Putin’s Electoral Manifesto – Consortiumnews

Russian President Vladimir Putin’s national address last week grabbed headlines for its proclamations of new weapons systems, but as significant in his speech was its domestic policy implications ahead of a March 18 election, Gilbert Doctorow explains.

By Gilbert Doctorow

Several days ago, I wrote the first installment of my analysis of Vladimir Putin’s address to the two houses of Russia’s bicameral legislature on March 1. In that essay, I focused on the last third of the address in which the Russian President rolled out major nuclear weapons delivery systems which were notable for unparalleled technologies that may change the world power balance.

Putin claimed that Russia’s full parity with the United States in strategic weaponry has been restored. His blunt message to the United States to abandon its 16-year attempt to achieve a first strike capability and sit down for arms control talks drew the immediate attention of world media, even if the initial reading was confused.

In this second installment of my analysis of President Putin’s landmark speech, I will consider the address in its entirety within its other context, directed at the domestic audience and constituting his electoral platform for the election to be held on March 18.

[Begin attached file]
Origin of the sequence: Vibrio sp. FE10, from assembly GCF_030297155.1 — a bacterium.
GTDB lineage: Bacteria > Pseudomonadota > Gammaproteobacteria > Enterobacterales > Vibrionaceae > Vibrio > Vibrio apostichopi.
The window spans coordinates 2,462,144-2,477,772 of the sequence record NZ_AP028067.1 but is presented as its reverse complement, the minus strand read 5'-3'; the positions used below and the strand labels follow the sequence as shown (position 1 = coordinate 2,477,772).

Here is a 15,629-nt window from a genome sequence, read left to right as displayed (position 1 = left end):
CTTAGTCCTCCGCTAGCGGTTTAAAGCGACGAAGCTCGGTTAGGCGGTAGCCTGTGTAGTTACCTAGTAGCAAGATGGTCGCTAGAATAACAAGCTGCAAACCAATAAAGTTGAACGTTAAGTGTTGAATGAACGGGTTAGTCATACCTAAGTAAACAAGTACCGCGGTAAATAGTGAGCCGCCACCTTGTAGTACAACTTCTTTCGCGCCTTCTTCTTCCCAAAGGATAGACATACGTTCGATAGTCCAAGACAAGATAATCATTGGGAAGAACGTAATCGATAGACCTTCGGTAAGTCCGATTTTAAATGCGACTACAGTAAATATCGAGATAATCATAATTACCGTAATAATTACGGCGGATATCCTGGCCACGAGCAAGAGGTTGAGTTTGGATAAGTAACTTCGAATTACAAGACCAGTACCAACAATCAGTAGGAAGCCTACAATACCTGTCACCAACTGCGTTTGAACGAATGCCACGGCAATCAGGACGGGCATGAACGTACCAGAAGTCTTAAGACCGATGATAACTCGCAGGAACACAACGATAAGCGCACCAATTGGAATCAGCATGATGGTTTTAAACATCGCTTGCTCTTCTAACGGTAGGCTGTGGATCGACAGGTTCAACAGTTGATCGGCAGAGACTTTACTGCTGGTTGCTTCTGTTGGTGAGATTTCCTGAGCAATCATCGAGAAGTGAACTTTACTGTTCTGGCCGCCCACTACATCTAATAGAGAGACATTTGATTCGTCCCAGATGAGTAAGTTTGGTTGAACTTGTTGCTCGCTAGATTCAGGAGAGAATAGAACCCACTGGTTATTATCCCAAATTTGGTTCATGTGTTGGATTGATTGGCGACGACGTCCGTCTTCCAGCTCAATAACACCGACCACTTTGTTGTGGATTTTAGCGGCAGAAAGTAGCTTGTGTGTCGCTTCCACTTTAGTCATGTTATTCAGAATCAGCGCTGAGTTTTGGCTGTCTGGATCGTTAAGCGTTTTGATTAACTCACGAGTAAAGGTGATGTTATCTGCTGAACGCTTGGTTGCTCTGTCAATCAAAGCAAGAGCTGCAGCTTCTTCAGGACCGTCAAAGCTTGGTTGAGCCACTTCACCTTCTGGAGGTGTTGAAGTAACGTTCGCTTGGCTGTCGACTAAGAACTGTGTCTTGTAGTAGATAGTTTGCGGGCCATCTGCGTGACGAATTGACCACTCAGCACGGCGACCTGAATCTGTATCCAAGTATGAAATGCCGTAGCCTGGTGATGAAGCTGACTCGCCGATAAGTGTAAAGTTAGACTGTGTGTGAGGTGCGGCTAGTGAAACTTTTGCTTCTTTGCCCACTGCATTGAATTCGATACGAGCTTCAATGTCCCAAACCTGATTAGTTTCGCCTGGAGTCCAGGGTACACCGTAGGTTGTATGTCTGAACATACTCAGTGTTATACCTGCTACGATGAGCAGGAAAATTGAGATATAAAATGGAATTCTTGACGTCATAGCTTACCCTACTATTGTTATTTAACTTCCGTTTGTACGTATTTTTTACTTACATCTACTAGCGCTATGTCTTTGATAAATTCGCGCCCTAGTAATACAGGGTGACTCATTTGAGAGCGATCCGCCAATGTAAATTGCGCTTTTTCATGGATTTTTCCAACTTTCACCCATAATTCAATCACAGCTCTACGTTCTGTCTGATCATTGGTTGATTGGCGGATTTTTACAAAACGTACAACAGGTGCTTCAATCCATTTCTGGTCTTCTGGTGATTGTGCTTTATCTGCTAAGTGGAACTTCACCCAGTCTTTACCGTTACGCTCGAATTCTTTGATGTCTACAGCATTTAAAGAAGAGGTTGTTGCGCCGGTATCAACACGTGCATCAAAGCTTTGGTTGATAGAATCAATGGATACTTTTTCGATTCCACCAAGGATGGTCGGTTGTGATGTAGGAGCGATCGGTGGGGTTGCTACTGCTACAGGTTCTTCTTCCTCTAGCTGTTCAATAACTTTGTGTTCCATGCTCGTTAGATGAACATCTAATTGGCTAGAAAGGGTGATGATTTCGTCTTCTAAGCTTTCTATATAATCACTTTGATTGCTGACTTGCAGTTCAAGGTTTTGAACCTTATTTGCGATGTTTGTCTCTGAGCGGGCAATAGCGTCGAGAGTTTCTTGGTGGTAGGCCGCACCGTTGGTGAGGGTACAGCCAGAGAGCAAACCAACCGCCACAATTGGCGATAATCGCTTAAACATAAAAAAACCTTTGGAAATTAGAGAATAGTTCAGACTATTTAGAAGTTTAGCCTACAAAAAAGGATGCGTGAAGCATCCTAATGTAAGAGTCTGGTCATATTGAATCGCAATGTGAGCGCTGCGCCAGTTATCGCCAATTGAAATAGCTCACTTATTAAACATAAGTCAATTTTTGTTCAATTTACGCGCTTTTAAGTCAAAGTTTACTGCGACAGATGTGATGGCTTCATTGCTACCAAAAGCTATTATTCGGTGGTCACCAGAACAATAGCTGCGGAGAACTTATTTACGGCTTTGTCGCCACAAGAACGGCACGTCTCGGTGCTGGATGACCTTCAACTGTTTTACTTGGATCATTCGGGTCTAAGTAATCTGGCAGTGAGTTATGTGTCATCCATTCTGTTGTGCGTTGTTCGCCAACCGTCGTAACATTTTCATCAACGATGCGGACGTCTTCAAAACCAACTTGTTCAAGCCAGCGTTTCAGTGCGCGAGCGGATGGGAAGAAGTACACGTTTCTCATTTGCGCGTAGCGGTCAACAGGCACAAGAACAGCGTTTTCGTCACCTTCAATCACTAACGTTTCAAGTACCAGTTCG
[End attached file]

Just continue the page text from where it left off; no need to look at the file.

The Russian President’s annual address is mandated by the Constitution. It resembles the State of the Union address in the United States. Normally it should have taken place more than a month ago, and Putin’s rescheduling it for this critical time in the midst of the campaign raised some eyebrows. The head of the liberal Yabloko party complained to the Central Electoral Commission last week about that very fact. However, such complaints were already dismissed previously by Commission director Ella Pamfilova as lacking merit since such speeches were said to be “standard practice in many nations around the world.”

Be that as it may, in actual fact the speech delivered by Vladimir Putin was not a simple summary of government activity in the year gone by and short term projection of future government plans. The speech took in a much longer time frame, looking back to the condition of Russia when Putin…

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